• 9. PARENTAL ALIENATION SYNDROME (PAS) Parental alienation syndrome refers to when a child is hateful unjustifiably to one parent. This usually happens during a custody battle, where one parent encourages the child to hate the other. PAS causes an immense amount of pain toward the parent affected, as well as the child, and is considered a form of child abuse.
  • 10. PARENTAL ALIENATION SYNDROME VIDEO- DR. PHIL This is a great video of Dr. Phil explaining what parental alienation is during one of his shows and a heated debate between two lawyers in a custody battle. Dr. Phil’s part starts at 1:14. https://www.youtube.com/watch?v=PqXTdHLJonI
  • 11. CONSEQUENCES OF DIVORCE ON SOCIETY • Divorced people have less availably to take care of their ageing parents which causes strain on the healthcare system • Children coming from divorce are more likely to participate in criminal activity, have lower grades, and become teen parents due to less adult supervision • Poverty- single parent households are more likely to live in poverty, which greatly affects our society • Employees in happy marriages tend to be more efficient at work, which increases business profits, while divorced people may take a leave of absence due to depression, or perform at a lower standard, reducing productivity • High cost to tax payers- For every $1 spent by federal governments to build healthy marriages, $1,000 is spent dealing with the consequences of broken families
  • 12. PREVENTING DIVORCE The government should put tougher laws in place again making divorce more difficult, therefore people would have to be more careful in choosing a partner, and do the necessary work to prevent the divorce themselves • Individual options: • Counselling • Marrying later in life • Financial planning • Build stronger communication skills • Find work/family life balance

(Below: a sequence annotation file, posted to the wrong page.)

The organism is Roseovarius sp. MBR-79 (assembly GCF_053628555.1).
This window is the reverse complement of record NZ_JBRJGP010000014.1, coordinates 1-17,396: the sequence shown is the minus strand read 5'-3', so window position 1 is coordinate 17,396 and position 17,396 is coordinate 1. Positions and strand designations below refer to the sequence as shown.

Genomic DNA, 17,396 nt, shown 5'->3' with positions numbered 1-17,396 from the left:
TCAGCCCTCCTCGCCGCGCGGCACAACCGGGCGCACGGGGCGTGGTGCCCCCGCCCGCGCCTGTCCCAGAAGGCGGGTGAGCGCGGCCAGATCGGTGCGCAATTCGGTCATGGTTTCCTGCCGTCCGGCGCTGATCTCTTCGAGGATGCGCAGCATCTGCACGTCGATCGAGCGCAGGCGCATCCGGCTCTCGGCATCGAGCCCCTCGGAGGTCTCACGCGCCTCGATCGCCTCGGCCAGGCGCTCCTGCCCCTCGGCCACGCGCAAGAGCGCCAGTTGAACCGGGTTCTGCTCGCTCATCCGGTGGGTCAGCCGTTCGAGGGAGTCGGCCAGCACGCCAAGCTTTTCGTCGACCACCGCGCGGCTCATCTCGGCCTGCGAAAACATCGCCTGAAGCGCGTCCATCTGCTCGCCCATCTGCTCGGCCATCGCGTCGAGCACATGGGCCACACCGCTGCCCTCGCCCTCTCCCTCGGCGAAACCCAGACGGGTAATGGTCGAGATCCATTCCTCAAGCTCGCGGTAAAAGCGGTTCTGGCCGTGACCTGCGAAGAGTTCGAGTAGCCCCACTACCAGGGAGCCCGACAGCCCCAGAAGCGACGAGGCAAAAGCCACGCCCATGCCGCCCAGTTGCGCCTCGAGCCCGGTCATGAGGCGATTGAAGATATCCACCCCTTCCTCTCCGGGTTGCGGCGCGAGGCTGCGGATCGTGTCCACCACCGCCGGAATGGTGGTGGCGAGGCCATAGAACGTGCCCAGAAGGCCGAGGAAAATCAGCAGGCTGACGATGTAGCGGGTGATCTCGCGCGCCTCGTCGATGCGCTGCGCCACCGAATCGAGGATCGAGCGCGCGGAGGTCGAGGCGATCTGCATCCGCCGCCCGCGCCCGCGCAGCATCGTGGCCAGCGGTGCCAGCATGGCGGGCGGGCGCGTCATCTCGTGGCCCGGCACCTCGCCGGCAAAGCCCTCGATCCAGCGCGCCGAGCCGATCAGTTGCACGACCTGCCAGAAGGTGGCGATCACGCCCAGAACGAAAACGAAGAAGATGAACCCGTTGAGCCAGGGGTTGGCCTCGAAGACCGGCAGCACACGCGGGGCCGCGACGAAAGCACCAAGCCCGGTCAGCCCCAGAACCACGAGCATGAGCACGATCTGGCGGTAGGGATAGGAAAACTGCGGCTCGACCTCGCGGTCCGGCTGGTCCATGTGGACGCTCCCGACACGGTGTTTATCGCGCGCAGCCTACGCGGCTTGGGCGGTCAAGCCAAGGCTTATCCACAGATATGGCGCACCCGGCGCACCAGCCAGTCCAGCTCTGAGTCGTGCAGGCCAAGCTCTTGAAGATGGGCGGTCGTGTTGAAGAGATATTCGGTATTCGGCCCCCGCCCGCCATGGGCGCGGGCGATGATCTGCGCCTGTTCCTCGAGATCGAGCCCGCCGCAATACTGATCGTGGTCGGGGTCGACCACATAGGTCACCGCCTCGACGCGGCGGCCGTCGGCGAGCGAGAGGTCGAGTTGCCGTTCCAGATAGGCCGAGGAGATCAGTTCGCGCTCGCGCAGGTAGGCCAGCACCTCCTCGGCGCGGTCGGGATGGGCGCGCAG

• 13. POST- DIVORCE FAMILY STRATEGIES In the unfortunate circumstance that a divorce is the only answer, there are things that can be done to protect the children involved, which in turn benefit society as a whole. • Spend time with the children on a consistent basis • Be engaged and interested in their lives • Limit conflict with ex spouse in front of the children • Do not contribute to any form or parental alienation • Maintain civil co-parenting relationship • Participate in divorce mediation
  • 14. HOW DIVORCE CAN IMPACT DEVELOPMENT : VIDEO https://www.youtube.com/watch?v=BV0DOVQzRmQ
  • 15. REFERENCES Course Textbook: Understanding Social Problems Canadian Divorce Statistics. (2014). Ottawa Divorce. Retrieved from: http://www.ottawadivorce.com/statistics.htm Divorce Canada. (2014). Divorce in Canada faq. Retrieved from: http://divorce-canada.ca/divorc=e-in-canada-faq Employment and Social Development Canada. (2014). Family life- divorce. Hrsdc. Retrieved from: http://www4.hrsdc.gc.ca/.3ndic.1t.4r@- eng.jsp?iid=76 Grant, t. (July, 2011). Statistics canada to stop tracking marriage and divorce rates. The Globe and Mail. Retrieved from: http://www.theglobeandmail.com/news/national/statistics-canada-to- stop-tracking-marriage-and-divorce-rates/article4192704/ The impact of Divorce on Our Society. (June, 2013). Divorce. Alexander House. Retrieved from: http://thealexanderhouse.org/the-impact-of- divorce-on-our-society/